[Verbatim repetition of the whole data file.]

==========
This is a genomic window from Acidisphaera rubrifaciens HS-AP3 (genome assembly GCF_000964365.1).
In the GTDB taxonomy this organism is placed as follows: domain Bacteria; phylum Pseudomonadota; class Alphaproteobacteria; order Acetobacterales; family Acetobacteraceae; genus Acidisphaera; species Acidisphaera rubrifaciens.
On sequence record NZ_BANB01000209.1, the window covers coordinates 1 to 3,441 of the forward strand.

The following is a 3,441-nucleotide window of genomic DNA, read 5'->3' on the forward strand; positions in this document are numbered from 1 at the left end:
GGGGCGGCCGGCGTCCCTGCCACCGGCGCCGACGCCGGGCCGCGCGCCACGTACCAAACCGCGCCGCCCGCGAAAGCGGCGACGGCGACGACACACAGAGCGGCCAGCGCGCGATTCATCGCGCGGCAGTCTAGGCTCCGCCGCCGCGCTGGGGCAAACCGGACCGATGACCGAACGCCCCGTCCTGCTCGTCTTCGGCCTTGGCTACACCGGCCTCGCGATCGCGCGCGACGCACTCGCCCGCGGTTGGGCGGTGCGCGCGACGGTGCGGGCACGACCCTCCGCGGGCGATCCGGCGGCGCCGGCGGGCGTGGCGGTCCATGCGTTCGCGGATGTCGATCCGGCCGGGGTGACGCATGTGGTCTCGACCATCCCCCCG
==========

This is a genomic window from Acidisphaera rubrifaciens HS-AP3 (genome assembly GCF_000964365.1).
In the GTDB taxonomy this organism is placed as follows: domain Bacteria; phylum Pseudomonadota; class Alphaproteobacteria; order Acetobacterales; family Acetobacteraceae; genus Acidisphaera; species Acidisphaera rubrifaciens.
On sequence record NZ_BANB01000209.1, the window covers coordinates 1 to 3,441 of the forward strand.

The following is a 3,441-nucleotide window of genomic DNA, read 5'->3' on the forward strand; positions in this document are numbered from 1 at the left end:
GGGGCGGCCGGCGTCCCTGCCACCGGCGCCGACGCCGGGCCGCGCGCCACGTACCAAACCGCGCCGCCCGCGAAAGCGGCGACGGCGACGACACACAGAGCGGCCAGCGCGCGATTCATCGCGCGGCAGTCTAGGCTCCGCCGCCGCGCTGGGGCAAACCGGACCGATGACCGAACGCCCCGTCCTGCTCGTCTTCGGCCTTGGCTACACCGGCCTCGCGATCGCGCGCGACGCACTCGCCCGCGGTTGGGCGGTGCGCGCGACGGTGCGGGCACGACCCTCCGCGGGCGATCCGGCGGCGCCGGCGGGCGTGGCGGTCCATGCGTTCGCGGATGTCGATCCGGCCGGGGTGACGCATGTGGTCTCGACCATCCCCCCG